Ask any business leader if they’re OK relaxing their mobile security standards and they’ll quickly tell you it’s not an option. But as mobile apps transition from standalone experiences to integral parts of an overall physical/digital ecosystem, securing them becomes more complex and more dynamic—a job well beyond the duties of mobile app developers.
Mobile developers are, by definition, people that write code for mobile devices. While their job often requires attention to other parts of a mobile-enabled business process, if the activity doesn’t influence an end-user experience, mobile developers won’t be passionate about it. As a result, enterprises become faced with an age-old challenge: How do you produce high-quality, secure applications when the developers are not motivated to meet those same goals?
(Related: NIST releases a guide to mobile app security)
The answer: Don’t place the sole responsibility for securing mobile apps on individual developers. Instead, drive security through a coordinated effort between the business and development teams. To do so, organizations should follow four key steps.
First, define mobile security at the corporate level to remain consistent across all apps. This requires companywide app classification. Within each class, you should define the individual aspects of the app to be secured and the strategy for implementing each aspect. These policies should be able to be updated as new security scenarios are encountered or corporate governance changes occur. Flexibility is key!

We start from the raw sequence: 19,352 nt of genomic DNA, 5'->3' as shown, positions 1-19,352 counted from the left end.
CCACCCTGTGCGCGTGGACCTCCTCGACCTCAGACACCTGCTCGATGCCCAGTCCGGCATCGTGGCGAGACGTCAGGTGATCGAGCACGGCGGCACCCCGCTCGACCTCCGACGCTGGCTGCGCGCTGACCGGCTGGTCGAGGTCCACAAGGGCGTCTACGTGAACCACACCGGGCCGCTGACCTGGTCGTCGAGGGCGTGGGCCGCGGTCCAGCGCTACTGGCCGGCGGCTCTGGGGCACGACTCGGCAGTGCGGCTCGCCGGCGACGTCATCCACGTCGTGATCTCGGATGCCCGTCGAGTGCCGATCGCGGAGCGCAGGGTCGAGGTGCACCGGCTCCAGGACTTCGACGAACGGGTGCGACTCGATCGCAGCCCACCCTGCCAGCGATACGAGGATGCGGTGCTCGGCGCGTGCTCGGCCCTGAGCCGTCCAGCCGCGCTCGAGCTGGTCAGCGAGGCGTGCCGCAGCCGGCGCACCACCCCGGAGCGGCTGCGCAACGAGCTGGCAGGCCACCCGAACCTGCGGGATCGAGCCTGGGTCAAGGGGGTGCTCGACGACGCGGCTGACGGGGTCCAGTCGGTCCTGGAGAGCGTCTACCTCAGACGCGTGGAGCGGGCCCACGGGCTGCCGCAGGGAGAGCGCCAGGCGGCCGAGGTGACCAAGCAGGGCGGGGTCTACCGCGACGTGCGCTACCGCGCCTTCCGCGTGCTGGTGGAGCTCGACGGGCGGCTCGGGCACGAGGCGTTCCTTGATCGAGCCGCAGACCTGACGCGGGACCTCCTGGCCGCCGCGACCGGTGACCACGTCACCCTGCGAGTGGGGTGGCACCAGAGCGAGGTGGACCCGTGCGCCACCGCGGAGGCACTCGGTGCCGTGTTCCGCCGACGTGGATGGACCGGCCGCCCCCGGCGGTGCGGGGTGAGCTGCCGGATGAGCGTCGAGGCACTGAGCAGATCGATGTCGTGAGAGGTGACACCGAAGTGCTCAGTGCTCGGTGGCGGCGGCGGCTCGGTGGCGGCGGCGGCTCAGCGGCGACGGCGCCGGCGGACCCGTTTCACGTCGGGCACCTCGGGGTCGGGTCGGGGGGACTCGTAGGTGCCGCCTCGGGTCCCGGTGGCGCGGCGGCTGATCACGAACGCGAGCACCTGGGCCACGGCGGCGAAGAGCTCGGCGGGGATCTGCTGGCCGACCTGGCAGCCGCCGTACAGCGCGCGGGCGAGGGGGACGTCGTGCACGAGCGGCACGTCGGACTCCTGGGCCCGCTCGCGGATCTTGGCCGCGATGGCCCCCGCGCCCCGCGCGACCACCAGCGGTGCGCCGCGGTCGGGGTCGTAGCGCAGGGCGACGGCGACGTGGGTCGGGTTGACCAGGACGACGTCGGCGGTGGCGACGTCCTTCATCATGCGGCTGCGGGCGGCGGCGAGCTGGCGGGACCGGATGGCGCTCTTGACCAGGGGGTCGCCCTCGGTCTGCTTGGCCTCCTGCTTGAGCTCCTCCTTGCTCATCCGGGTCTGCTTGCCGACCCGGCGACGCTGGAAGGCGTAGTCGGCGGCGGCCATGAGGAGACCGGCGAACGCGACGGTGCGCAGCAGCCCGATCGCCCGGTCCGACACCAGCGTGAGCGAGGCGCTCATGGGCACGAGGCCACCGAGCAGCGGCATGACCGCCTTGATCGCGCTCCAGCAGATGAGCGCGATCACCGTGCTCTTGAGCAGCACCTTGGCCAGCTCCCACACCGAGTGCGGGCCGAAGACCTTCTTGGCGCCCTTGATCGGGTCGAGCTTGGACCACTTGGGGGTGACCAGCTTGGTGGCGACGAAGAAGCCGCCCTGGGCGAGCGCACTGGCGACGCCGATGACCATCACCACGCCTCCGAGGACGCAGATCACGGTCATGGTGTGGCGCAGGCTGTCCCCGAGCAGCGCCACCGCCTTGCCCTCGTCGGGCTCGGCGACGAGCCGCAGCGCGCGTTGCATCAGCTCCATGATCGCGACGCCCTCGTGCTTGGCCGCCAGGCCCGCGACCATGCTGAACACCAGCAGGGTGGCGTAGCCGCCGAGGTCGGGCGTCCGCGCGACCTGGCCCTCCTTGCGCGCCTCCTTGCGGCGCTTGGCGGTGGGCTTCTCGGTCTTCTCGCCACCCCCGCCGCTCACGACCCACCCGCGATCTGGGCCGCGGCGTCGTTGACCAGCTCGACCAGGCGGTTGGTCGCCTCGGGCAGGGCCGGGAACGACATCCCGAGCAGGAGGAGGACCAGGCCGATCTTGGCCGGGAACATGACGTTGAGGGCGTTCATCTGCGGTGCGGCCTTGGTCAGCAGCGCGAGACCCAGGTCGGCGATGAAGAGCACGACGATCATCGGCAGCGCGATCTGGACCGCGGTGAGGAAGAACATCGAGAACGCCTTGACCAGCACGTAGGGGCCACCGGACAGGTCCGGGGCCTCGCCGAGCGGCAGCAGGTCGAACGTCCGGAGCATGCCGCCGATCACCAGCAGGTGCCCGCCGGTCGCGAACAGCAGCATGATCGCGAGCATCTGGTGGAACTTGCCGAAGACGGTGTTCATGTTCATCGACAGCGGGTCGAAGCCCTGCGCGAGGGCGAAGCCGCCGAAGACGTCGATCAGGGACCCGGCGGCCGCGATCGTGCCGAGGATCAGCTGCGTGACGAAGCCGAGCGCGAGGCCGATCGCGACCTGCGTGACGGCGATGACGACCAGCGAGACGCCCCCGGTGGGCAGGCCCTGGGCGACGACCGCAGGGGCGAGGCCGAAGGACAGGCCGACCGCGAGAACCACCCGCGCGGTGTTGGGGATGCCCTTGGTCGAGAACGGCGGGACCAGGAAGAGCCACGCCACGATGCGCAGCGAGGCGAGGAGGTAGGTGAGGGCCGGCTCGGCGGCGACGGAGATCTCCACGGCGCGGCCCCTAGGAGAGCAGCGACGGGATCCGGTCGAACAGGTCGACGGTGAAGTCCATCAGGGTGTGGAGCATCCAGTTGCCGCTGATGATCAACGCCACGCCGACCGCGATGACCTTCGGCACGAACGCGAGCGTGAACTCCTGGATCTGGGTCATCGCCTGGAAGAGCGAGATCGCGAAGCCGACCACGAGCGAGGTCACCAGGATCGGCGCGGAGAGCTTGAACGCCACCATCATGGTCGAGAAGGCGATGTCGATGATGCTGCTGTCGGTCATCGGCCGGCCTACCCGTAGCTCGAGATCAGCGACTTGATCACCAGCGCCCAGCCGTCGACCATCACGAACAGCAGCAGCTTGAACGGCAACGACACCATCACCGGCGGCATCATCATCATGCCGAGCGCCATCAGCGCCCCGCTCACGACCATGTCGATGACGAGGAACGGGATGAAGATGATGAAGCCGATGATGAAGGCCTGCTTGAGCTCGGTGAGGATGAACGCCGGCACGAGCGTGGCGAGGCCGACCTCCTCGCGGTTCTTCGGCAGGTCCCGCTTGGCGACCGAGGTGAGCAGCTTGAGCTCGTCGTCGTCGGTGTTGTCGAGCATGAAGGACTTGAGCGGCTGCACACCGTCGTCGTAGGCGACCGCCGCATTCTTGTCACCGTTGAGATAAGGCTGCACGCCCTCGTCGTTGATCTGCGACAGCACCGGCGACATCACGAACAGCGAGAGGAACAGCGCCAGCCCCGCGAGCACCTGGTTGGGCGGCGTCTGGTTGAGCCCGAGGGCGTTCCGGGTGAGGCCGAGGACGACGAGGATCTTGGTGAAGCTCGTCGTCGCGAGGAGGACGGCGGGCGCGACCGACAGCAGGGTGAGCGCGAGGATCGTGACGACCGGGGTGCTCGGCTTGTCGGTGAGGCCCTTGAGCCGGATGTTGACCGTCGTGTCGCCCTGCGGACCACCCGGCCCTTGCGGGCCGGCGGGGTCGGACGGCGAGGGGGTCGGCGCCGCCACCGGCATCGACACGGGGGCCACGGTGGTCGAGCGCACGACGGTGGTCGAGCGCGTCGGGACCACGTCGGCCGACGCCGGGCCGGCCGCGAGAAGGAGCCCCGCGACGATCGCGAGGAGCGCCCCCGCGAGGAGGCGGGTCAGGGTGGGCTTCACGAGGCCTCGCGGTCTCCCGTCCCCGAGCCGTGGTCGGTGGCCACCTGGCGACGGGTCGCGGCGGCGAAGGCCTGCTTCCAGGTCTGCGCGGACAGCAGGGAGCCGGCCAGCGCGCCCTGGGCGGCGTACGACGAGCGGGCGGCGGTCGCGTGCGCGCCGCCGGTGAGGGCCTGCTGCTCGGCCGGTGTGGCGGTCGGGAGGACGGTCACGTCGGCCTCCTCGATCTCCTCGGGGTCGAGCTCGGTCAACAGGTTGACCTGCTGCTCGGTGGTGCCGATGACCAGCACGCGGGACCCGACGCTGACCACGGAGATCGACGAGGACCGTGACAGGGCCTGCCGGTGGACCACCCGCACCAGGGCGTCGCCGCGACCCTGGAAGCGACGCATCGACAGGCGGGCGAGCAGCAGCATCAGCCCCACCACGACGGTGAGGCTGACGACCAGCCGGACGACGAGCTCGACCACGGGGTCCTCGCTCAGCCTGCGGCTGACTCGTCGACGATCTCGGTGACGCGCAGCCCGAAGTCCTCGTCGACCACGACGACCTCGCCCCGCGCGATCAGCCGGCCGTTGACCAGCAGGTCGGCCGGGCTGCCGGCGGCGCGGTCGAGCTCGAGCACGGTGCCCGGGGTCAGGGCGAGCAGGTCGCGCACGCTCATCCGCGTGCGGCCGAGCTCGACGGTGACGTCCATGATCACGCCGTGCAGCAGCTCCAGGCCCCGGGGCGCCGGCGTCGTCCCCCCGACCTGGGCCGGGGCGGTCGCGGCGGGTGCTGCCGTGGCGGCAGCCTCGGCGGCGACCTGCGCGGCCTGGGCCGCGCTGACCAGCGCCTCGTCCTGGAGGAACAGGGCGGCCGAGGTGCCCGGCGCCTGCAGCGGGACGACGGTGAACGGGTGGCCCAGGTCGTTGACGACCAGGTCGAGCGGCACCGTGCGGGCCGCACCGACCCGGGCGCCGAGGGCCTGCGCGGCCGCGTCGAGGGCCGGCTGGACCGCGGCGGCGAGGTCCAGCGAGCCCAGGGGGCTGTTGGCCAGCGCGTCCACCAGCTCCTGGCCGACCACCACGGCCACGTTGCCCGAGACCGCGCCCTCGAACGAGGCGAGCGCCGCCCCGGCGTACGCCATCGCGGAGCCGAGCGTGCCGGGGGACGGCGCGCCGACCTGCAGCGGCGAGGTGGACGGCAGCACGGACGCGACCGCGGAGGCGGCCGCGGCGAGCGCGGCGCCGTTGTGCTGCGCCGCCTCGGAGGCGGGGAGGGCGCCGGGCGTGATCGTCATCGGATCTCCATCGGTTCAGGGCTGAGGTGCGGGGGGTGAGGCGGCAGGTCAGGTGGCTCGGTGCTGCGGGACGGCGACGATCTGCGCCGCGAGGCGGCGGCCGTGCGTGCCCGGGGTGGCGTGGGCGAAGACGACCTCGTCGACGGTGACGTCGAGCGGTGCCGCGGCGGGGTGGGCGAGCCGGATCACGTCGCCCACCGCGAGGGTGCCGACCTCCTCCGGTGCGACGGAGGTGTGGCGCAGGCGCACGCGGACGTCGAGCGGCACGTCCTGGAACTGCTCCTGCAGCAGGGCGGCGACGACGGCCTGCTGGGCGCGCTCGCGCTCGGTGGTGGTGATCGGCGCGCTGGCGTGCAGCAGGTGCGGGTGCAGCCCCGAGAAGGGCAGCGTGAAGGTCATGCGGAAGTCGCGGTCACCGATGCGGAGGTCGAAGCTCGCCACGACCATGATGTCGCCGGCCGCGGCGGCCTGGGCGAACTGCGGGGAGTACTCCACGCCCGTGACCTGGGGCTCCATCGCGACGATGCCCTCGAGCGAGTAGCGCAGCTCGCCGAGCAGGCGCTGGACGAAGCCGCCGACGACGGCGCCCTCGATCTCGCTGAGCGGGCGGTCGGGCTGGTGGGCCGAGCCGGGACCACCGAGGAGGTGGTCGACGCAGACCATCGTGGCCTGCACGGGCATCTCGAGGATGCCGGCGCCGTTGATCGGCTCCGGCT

Then, rather than have app developers write code to secure data connections, encrypt local data, and create appropriate login screens, they should now simply denote in the code where these aspects occur. This way, if corporate policy changes, what was once unsecured may now be secured without requiring new development efforts. The markup can simply be metadata or comments that wrap the aspect in question.
Once the security policies are defined and source code is marked up, use build tools to apply these security policies through best-practice implementations. Doing so won’t be a static application. Because mobile security has many layers, the teams will want to make sure that the policies applied can be altered as different conditions arise in real time. For example, the CEO will have different mobile app permissions and security controls while he’s in the office than the newly hired associate who’s on vacation.
Finally, map deployed apps to existing security policies. As a given policy changes, apps can be flagged for updates that will bring them back into compliance. Because this process should rarely require direct development efforts, developers can spend their time doing what they love: creating engaging new experiences for consumers.